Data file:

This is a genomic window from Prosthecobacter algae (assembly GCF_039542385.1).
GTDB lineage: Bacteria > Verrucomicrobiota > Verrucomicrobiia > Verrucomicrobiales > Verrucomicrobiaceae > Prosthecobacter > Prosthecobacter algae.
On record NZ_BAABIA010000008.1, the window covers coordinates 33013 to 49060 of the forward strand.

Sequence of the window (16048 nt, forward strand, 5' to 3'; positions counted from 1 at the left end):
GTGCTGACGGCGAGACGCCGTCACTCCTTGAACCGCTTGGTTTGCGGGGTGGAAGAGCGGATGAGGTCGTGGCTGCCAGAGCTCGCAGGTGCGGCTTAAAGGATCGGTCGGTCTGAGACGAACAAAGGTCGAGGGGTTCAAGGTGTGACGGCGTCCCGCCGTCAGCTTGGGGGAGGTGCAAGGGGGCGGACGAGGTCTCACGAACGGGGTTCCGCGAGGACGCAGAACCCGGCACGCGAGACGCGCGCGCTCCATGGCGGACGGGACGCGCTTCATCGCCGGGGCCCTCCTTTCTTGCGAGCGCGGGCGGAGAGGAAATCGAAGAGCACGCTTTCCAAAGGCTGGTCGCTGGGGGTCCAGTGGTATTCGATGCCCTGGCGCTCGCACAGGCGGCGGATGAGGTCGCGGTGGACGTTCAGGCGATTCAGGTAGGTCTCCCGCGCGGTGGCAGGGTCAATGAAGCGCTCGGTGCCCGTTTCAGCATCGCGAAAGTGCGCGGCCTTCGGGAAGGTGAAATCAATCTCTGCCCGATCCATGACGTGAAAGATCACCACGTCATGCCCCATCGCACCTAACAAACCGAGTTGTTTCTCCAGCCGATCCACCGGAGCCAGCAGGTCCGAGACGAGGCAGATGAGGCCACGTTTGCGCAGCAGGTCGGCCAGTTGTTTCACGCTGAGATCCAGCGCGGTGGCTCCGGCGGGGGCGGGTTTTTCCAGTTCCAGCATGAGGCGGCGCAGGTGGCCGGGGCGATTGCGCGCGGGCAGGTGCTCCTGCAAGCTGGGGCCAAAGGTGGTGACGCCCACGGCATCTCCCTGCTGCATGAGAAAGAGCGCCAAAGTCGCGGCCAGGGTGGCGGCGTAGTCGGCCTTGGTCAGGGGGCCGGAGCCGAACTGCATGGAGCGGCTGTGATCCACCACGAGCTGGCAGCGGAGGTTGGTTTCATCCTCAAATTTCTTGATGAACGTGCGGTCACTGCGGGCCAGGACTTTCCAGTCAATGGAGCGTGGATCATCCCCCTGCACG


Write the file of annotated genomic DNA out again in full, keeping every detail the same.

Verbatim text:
This is a genomic window from Prosthecobacter algae (assembly GCF_039542385.1).
GTDB lineage: Bacteria > Verrucomicrobiota > Verrucomicrobiia > Verrucomicrobiales > Verrucomicrobiaceae > Prosthecobacter > Prosthecobacter algae.
On record NZ_BAABIA010000008.1, the window covers coordinates 33013 to 49060 of the forward strand.

Sequence of the window (16048 nt, forward strand, 5' to 3'; positions counted from 1 at the left end):
GTGCTGACGGCGAGACGCCGTCACTCCTTGAACCGCTTGGTTTGCGGGGTGGAAGAGCGGATGAGGTCGTGGCTGCCAGAGCTCGCAGGTGCGGCTTAAAGGATCGGTCGGTCTGAGACGAACAAAGGTCGAGGGGTTCAAGGTGTGACGGCGTCCCGCCGTCAGCTTGGGGGAGGTGCAAGGGGGCGGACGAGGTCTCACGAACGGGGTTCCGCGAGGACGCAGAACCCGGCACGCGAGACGCGCGCGCTCCATGGCGGACGGGACGCGCTTCATCGCCGGGGCCCTCCTTTCTTGCGAGCGCGGGCGGAGAGGAAATCGAAGAGCACGCTTTCCAAAGGCTGGTCGCTGGGGGTCCAGTGGTATTCGATGCCCTGGCGCTCGCACAGGCGGCGGATGAGGTCGCGGTGGACGTTCAGGCGATTCAGGTAGGTCTCCCGCGCGGTGGCAGGGTCAATGAAGCGCTCGGTGCCCGTTTCAGCATCGCGAAAGTGCGCGGCCTTCGGGAAGGTGAAATCAATCTCTGCCCGATCCATGACGTGAAAGATCACCACGTCATGCCCCATCGCACCTAACAAACCGAGTTGTTTCTCCAGCCGATCCACCGGAGCCAGCAGGTCCGAGACGAGGCAGATGAGGCCACGTTTGCGCAGCAGGTCGGCCAGTTGTTTCACGCTGAGATCCAGCGCGGTGGCTCCGGCGGGGGCGGGTTTTTCCAGTTCCAGCATGAGGCGGCGCAGGTGGCCGGGGCGATTGCGCGCGGGCAGGTGCTCCTGCAAGCTGGGGCCAAAGGTGGTGACGCCCACGGCATCTCCCTGCTGCATGAGAAAGAGCGCCAAAGTCGCGGCCAGGGTGGCGGCGTAGTCGGCCTTGGTCAGGGGGCCGGAGCCGAACTGCATGGAGCGGCTGTGATCCACCACGAGCTGGCAGCGGAGGTTGGTTTCATCCTCAAATTTCTTGATGAACGTGCGGTCACTGCGGGCCAGGACTTTCCAGTCAATGGAGCGTGGATCATCCCCCTGCACG